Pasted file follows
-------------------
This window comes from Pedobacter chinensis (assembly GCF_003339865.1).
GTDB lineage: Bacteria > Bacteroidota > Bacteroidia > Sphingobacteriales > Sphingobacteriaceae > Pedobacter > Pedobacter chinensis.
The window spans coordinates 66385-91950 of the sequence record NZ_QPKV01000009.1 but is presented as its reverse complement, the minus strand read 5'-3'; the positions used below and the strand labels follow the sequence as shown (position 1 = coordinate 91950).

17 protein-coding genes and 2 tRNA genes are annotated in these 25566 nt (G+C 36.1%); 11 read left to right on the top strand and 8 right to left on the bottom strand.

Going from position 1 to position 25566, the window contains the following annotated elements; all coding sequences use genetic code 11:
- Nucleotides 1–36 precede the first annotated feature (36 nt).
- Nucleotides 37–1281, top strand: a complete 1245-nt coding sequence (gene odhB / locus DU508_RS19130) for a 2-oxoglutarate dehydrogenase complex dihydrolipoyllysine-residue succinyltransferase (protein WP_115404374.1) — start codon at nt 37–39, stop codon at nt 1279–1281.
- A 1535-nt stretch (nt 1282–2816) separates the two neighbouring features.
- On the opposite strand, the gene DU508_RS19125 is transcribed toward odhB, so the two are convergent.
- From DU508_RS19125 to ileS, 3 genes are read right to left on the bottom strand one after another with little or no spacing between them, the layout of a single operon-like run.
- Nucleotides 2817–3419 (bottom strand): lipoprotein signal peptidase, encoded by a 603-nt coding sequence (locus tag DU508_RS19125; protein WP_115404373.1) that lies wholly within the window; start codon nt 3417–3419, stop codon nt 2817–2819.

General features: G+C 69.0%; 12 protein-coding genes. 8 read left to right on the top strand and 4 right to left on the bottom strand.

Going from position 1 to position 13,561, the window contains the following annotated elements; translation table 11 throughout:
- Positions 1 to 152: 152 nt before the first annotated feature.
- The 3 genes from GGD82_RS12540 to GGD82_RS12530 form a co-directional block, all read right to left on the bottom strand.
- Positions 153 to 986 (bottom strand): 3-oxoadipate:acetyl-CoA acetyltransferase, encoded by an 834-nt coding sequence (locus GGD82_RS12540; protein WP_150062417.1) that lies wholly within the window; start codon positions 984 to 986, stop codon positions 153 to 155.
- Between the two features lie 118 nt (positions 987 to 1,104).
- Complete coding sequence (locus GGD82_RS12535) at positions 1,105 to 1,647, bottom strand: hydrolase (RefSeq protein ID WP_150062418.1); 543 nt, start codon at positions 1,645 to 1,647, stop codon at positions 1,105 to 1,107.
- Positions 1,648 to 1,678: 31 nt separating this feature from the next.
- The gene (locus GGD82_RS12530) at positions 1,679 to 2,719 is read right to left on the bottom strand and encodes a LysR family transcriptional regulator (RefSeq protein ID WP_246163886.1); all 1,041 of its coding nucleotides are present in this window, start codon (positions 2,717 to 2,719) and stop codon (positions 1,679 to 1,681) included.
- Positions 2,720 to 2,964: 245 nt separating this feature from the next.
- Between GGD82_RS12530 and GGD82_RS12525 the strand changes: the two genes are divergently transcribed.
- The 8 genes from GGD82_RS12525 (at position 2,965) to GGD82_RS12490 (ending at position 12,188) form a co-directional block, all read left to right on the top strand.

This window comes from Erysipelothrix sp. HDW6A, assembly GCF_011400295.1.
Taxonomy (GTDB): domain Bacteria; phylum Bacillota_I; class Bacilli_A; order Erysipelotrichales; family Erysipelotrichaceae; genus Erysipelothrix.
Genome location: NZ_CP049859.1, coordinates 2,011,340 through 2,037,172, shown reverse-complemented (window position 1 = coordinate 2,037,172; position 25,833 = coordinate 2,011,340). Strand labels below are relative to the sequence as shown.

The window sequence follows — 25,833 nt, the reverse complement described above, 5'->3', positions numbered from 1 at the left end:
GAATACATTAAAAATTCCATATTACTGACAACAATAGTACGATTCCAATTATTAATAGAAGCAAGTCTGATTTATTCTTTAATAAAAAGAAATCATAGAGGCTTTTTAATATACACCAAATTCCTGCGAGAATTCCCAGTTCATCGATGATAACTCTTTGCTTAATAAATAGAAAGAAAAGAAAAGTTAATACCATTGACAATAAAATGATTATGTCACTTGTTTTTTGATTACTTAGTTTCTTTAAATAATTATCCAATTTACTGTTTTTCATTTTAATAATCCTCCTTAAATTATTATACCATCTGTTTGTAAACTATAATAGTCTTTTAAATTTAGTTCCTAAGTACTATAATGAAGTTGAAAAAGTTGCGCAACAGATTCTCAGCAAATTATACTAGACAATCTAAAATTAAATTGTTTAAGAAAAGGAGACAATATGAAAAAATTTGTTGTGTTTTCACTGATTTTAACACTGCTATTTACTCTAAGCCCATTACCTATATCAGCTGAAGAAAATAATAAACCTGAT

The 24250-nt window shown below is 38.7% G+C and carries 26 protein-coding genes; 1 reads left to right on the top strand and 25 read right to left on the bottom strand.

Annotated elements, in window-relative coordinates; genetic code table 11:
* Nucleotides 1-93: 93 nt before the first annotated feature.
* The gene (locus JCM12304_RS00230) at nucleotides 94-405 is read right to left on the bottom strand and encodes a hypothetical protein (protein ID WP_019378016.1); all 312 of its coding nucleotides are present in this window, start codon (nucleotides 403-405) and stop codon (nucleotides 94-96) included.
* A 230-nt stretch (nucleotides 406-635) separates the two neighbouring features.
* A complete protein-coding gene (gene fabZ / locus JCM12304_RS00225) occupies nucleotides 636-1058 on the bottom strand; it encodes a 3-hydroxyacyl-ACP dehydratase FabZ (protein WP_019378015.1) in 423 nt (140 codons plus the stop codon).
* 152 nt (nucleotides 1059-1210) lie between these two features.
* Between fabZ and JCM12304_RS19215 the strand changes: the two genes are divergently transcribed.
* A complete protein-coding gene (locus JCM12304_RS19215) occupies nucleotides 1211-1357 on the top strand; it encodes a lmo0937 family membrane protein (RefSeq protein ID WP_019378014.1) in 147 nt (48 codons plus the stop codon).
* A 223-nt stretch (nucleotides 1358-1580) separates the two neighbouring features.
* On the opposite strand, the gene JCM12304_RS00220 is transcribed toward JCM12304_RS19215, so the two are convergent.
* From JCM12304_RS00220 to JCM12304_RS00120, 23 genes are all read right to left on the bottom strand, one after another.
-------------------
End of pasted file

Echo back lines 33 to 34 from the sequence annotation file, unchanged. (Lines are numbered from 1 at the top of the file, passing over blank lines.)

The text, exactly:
* A 230-nt stretch (nucleotides 406-635) separates the two neighbouring features.
* A complete protein-coding gene (gene fabZ / locus JCM12304_RS00225) occupies nucleotides 636-1058 on the bottom strand; it encodes a 3-hydroxyacyl-ACP dehydratase FabZ (protein WP_019378015.1) in 423 nt (140 codons plus the stop codon).